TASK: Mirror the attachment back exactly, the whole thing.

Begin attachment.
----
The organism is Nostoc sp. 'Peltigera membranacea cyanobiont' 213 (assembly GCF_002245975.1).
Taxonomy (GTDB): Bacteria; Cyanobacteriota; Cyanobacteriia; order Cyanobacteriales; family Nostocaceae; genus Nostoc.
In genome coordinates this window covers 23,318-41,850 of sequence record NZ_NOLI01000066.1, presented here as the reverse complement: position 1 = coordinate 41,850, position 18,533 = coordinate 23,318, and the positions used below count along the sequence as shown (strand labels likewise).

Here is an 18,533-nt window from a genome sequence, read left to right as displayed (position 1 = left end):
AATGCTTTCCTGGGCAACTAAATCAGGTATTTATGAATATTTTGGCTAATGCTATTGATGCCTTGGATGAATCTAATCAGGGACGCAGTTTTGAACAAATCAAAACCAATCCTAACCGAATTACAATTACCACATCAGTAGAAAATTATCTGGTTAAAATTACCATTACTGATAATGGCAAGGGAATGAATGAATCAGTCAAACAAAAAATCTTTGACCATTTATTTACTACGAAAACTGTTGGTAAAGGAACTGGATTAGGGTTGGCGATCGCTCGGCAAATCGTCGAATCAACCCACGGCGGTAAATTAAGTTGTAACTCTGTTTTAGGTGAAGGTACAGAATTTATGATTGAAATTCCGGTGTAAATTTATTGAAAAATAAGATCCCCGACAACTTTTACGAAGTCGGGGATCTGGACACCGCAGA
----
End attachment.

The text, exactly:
The organism is Nostoc sp. 'Peltigera membranacea cyanobiont' 213 (assembly GCF_002245975.1).
Taxonomy (GTDB): Bacteria; Cyanobacteriota; Cyanobacteriia; order Cyanobacteriales; family Nostocaceae; genus Nostoc.
In genome coordinates this window covers 23,318-41,850 of sequence record NZ_NOLI01000066.1, presented here as the reverse complement: position 1 = coordinate 41,850, position 18,533 = coordinate 23,318, and the positions used below count along the sequence as shown (strand labels likewise).

Here is an 18,533-nt window from a genome sequence, read left to right as displayed (position 1 = left end):
AATGCTTTCCTGGGCAACTAAATCAGGTATTTATGAATATTTTGGCTAATGCTATTGATGCCTTGGATGAATCTAATCAGGGACGCAGTTTTGAACAAATCAAAACCAATCCTAACCGAATTACAATTACCACATCAGTAGAAAATTATCTGGTTAAAATTACCATTACTGATAATGGCAAGGGAATGAATGAATCAGTCAAACAAAAAATCTTTGACCATTTATTTACTACGAAAACTGTTGGTAAAGGAACTGGATTAGGGTTGGCGATCGCTCGGCAAATCGTCGAATCAACCCACGGCGGTAAATTAAGTTGTAACTCTGTTTTAGGTGAAGGTACAGAATTTATGATTGAAATTCCGGTGTAAATTTATTGAAAAATAAGATCCCCGACAACTTTTACGAAGTCGGGGATCTGGACACCGCAGA